“If you start with knowledge of the ADA guidelines and using them as a template,” said Pearce, “you can design a comprehensive system. You’re using the ADA as a baseline, not an add-on feature, so it is built into the sign system, and you won’t have to retrofit later. It fits with the other design components to create a cohesive system.”
Fourth, take the ADA guidelines and create something unique. This is a challenge, admitted Pearce, although it is made easier by, again, having a working knowledge of the ADA guidelines. “We try to create something unique for each client and not push a standard product,” he said. “The design is related to the specific context of the campus. We ask ourselves what we can change about the signage that makes it unique but still meets the ADA’s performance requirements.”
The fifth step toward an ADA-compliant signage system that is also attractive is to educate others about ADA requirements and associated costs along the way. “It is important that people understand what is involved, and there is a cost associated with it,” said Harwood, “because I think a lot of folks may not know about the requirements and might be surprised when the discussion turns to the cost of a compliant signage system.”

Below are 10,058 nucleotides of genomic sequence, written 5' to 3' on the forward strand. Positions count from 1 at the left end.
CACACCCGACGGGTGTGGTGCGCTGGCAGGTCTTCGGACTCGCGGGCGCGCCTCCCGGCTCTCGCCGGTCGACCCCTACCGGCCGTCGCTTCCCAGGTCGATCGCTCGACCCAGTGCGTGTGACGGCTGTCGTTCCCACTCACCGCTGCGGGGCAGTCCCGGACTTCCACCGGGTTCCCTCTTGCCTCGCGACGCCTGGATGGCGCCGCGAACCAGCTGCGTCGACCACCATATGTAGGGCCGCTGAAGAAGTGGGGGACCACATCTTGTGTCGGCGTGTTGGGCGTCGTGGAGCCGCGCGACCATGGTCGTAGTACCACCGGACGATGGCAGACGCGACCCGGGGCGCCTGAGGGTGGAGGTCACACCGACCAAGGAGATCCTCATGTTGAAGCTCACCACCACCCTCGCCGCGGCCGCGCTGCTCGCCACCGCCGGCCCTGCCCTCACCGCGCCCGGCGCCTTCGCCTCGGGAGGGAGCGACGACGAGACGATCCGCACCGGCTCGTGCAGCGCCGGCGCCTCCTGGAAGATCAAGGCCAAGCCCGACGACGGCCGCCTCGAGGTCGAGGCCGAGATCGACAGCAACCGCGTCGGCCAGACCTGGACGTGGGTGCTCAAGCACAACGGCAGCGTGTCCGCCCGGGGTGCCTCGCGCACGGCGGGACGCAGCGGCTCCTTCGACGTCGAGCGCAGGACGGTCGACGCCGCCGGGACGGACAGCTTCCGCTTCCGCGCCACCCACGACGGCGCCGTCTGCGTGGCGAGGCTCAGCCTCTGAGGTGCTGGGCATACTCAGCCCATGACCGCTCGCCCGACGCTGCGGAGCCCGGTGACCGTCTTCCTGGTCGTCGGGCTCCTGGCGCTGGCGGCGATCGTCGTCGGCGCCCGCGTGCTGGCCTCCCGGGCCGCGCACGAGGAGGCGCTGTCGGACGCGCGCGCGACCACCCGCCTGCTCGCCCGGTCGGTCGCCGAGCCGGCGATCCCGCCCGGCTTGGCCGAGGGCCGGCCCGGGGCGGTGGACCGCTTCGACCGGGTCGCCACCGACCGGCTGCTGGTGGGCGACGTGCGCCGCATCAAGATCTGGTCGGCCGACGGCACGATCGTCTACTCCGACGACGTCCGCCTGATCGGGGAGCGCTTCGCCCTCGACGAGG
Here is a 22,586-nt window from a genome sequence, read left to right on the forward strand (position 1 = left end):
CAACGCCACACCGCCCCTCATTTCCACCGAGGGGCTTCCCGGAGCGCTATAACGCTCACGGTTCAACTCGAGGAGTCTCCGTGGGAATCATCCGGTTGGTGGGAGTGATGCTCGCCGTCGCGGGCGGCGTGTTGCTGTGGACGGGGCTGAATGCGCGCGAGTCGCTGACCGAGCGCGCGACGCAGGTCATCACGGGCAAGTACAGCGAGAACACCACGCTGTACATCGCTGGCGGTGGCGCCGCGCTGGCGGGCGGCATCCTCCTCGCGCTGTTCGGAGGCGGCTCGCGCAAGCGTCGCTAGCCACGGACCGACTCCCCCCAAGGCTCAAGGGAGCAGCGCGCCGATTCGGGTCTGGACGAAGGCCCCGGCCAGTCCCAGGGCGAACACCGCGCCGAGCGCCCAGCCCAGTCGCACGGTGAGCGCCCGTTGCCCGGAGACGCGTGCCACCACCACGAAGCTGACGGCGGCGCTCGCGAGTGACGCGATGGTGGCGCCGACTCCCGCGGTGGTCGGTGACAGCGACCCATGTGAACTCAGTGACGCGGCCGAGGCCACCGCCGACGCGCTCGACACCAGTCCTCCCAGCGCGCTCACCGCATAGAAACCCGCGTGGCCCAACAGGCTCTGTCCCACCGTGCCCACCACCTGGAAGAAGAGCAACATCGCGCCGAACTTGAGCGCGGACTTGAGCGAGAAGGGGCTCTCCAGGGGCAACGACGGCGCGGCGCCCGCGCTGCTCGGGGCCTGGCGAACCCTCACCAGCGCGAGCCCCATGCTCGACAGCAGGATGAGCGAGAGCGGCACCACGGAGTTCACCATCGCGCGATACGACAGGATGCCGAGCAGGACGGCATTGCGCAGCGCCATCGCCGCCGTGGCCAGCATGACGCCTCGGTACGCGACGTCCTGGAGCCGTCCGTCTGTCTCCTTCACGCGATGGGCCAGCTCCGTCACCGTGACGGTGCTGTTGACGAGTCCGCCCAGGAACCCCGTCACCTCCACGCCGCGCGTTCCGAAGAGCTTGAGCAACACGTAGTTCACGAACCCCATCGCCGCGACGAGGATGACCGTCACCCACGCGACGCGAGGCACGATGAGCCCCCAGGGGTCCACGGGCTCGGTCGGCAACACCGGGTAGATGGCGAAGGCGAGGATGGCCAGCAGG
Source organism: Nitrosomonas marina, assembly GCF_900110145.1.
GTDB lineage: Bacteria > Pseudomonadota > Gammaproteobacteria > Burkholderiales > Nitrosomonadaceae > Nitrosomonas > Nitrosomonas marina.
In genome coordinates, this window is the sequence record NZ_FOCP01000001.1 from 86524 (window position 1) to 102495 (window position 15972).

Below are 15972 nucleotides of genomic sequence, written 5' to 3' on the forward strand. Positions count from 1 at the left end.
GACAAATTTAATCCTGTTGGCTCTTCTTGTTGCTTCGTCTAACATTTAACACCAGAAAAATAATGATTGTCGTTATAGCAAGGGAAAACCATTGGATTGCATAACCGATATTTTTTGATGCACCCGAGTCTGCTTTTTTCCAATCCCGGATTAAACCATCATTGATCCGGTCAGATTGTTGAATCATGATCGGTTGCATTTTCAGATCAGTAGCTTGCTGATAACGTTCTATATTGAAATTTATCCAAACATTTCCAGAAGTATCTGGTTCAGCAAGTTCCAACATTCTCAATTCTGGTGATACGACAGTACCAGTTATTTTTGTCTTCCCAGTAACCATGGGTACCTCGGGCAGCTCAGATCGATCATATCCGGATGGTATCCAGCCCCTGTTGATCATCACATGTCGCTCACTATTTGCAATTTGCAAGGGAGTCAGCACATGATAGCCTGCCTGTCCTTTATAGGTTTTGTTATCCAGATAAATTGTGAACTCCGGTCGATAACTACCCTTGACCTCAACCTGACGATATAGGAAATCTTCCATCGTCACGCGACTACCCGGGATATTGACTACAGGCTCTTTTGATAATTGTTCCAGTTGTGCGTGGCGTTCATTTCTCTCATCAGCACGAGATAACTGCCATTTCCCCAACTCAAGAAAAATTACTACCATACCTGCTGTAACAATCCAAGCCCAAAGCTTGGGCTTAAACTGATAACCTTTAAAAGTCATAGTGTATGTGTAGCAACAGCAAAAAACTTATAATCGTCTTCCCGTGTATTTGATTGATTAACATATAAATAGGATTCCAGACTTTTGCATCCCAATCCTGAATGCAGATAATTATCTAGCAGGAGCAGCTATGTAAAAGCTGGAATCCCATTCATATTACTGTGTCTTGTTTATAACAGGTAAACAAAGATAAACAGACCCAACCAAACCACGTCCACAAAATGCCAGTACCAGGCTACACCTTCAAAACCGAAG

Finally, create a signage manual. This project may seem daunting, but it is easier than coming up with the money to implement the signage program! Harwood, who has been chipping away at North Carolina’s signage program for 10 years, relies on his manual. Plus, a manual informs future generations and is the go-to source when a discrepancy or question arises.
Following these six steps has two amazing benefits.
The first is serving people of all abilities. “Universal accessibility means making everything inclusive and recognizing that everyone has different needs as we get older,” said Harwood. For example, one person may be blind his entire life, and another may have difficulty seeing as he ages. Designing to ADA requirements at a minimum and going beyond to design for universal access ensures clear communication for people of all abilities at all times.
The second benefit is making visitors feel welcomed. “Visitors know where to go,” Harwood said succinctly. “If the signage is cluttered, it disappears into the landscape, and that isn’t helpful.”
Pearce agreed, noting that “welcoming” signage equals “safe” signage — visitors feel welcome and safe. “There’s nothing like a bad-looking signage system to make you question the institution,” he summed.
If you are of the impression that ADA-compliant signage is restricted in its design, that ADA-compliance results in signage that is unattractive and inconsistent, then it is time to re-evaluate your impression. In fact, the ADA is the starting point for creating a signage program that is streamlined, cohesive, and attractive. “The ADA component of signage should not jump out as an add-on for visitors who have low vision or are blind,” explains Pearce. “It should be used to inform the design and be integrated into the design so that it is contributing overall to the signage’s legibility and usefulness to the widest audience.”